The bill has now been sent for President Emmerson Mnangagwa‘s assent, positioning it to become law in Zimbabwe.
The proposed legislation, also known as the Patriot Bill, successfully sailed through the National Assembly despite objections from opposition members.
The news was confirmed by Open Paly, a legislative watchdog, through a tweet: “The Senate has passed the Patriotic Bill. The Bill will be sent for Presidential assent to become a law.”
The controversial provisions of the bill aim to criminalize individuals found guilty of “wilfully damaging the sovereignty and national interest of Zimbabwe.”
It seeks to amend the Criminal Code and penalize Zimbabwean citizens charged with activities that go against the country’s interests, including engaging in correspondence with foreign governments.
Among the penalties included in the bill are revocation of citizenship, prohibition from voter registration, and being unable to vote in elections for a minimum of five years.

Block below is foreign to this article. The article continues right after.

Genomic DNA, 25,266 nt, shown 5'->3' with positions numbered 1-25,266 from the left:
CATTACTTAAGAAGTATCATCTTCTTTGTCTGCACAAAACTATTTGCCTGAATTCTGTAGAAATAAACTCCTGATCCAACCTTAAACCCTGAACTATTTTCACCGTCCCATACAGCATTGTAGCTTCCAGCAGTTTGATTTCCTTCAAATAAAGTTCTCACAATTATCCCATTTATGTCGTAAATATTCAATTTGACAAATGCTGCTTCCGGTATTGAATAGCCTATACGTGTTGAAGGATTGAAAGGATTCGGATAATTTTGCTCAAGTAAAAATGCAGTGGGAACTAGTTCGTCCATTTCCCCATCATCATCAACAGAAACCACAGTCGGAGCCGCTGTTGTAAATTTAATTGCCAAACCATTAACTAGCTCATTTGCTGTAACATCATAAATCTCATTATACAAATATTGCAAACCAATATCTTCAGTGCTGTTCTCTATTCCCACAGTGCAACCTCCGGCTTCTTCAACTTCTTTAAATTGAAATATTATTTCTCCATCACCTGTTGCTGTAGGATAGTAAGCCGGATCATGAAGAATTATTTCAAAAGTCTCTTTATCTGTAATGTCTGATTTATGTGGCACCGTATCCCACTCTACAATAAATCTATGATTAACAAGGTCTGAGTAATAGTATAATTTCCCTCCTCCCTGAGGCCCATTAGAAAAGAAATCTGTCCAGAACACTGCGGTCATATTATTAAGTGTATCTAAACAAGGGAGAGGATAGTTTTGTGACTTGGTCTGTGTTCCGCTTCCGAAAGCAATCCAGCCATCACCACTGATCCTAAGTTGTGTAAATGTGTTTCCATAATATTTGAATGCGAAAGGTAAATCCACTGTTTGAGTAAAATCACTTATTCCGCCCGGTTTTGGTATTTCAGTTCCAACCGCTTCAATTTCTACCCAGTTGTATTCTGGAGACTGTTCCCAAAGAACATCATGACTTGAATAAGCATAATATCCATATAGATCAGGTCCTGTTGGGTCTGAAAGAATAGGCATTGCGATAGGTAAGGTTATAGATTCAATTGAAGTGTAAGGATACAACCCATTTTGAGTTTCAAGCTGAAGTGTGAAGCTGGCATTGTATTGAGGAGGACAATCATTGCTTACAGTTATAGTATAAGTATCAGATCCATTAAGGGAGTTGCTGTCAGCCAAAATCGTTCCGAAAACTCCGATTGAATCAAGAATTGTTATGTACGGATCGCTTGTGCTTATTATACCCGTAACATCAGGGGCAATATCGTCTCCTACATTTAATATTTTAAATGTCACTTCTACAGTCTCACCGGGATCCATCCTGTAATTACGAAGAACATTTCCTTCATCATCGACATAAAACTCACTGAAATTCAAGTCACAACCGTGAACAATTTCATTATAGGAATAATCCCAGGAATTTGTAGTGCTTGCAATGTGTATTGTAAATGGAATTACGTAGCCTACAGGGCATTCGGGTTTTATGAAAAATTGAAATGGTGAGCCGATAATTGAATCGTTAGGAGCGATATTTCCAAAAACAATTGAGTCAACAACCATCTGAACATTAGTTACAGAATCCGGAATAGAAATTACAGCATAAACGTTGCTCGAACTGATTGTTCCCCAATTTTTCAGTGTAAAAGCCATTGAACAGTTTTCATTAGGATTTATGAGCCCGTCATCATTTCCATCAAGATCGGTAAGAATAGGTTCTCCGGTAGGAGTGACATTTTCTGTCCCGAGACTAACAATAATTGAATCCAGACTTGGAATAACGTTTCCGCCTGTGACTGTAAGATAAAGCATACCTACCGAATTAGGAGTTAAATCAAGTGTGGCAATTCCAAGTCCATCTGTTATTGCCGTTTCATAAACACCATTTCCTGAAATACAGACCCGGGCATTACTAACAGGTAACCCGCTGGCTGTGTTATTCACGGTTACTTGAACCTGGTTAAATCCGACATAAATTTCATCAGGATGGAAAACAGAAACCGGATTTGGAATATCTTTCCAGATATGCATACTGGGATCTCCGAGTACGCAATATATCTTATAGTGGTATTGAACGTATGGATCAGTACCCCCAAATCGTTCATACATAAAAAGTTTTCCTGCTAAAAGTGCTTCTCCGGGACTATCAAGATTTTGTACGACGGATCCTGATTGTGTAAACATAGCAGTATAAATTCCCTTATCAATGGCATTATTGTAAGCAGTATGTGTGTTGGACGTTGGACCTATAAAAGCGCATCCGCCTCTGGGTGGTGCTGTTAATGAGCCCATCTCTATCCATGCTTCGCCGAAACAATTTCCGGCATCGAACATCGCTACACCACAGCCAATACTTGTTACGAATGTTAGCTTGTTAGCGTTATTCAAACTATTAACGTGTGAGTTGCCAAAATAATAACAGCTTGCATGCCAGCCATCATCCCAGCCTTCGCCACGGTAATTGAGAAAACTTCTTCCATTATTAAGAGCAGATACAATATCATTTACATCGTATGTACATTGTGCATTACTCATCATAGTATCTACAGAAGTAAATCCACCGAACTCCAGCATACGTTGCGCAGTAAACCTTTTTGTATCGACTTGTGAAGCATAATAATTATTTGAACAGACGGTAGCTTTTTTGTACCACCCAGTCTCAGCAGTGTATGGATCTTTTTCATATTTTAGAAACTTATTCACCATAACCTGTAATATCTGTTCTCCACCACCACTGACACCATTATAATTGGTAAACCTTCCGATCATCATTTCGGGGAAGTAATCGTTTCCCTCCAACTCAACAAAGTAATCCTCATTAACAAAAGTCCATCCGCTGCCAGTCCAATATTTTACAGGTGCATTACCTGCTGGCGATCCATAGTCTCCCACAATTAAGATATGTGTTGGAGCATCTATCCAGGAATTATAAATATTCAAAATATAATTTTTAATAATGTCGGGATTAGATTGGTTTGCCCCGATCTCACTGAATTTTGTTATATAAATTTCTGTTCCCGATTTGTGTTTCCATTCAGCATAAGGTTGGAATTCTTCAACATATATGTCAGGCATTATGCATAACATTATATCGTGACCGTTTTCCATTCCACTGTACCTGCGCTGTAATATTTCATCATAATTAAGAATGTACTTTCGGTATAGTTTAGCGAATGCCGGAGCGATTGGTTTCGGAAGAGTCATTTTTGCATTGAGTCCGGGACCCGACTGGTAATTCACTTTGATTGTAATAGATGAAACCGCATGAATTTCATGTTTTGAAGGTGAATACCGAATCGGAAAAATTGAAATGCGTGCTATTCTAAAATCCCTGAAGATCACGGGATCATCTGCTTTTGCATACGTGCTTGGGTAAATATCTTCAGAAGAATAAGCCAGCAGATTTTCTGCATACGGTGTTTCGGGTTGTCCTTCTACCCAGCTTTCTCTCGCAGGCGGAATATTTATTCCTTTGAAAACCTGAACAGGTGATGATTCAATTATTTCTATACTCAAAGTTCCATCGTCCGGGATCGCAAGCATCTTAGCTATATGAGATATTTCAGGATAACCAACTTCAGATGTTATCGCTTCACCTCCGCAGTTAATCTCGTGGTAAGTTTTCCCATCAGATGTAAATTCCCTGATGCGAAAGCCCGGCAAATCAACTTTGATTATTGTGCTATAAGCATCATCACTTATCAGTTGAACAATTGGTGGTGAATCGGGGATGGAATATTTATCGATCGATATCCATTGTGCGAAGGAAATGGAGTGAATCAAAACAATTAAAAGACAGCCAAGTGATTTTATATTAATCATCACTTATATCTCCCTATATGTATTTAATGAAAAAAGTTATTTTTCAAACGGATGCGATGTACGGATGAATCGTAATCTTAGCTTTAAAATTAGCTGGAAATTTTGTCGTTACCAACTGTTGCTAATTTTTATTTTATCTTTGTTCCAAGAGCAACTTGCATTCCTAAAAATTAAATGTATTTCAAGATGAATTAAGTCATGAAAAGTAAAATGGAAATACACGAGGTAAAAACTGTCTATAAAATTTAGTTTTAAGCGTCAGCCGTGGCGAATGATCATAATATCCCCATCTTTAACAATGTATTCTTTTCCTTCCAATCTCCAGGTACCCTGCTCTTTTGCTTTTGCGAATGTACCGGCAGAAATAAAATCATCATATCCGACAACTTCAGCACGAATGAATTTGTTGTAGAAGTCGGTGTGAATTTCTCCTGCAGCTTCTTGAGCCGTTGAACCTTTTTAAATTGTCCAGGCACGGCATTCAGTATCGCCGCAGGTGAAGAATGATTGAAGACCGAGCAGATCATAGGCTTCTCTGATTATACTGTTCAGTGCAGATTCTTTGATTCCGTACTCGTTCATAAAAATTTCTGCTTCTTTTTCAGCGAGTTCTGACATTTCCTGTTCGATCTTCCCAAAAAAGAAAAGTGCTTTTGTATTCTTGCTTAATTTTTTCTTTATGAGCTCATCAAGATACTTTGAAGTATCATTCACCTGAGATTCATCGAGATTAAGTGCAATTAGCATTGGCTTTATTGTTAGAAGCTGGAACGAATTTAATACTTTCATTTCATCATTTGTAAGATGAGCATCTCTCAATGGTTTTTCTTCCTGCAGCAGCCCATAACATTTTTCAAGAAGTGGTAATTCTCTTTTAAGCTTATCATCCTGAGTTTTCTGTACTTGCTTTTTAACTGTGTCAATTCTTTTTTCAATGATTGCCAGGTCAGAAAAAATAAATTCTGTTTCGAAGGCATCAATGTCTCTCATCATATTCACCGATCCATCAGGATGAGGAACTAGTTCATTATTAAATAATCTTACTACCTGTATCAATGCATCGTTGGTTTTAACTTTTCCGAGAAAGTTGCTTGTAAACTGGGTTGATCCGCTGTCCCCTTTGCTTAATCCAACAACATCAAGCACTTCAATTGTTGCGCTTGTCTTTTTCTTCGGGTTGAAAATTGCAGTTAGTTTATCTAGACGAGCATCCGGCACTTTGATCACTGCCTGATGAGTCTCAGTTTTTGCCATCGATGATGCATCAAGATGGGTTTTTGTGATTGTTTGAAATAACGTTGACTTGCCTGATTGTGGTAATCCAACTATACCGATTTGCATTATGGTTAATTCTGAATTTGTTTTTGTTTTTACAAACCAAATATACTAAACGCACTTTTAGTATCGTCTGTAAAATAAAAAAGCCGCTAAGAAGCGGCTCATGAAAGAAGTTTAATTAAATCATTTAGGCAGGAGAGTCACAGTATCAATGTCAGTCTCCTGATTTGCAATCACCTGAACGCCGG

Legal experts and human rights advocates have raised concerns, highlighting that some of the penalties infringe upon constitutional rights and appear designed to silence government critics, thereby shrinking the civic space ahead of the general elections scheduled for August 23, 2023.
Following the bill’s passage in the Lower House last week, the Zimbabwe Lawyers for Human Rights (ZLHR) expressed their objections, viewing the penalties as an attack on democratic and civic spaces.
ZLHR emphasized that “the penalty of prohibition of registration as a voter or voting at an election violates political rights” enshrined in the Constitution.
Opposition legislators from the Citizens Coalition for Change (CCC) also voiced their criticisms of the bill during parliamentary discussions.
They raised concerns about the potential consequences of the legislation, which was initially introduced by former Zanu PF secretary for youth affairs, Pupurai Togarepi, and now serves as the party’s chief whip.
The Patriotic Bill is one of several contentious pieces of legislation introduced by President Mnangagwa since assuming office following a military intervention in 2017.
Other laws, such as the Cyber Security Act, Constitutional Amendments 1 and 2, and the Private Voluntary Organisations Amendment Bill, have also drawn significant attention and await the President’s signature.
As Zimbabwe awaits President Mnangagwa’s decision regarding the Patriotic Bill, the country finds itself engaged in a critical debate surrounding the balance between national interests and constitutional rights.
The outcome will have far-reaching implications for democratic practices and civic freedoms in Zimbabwe.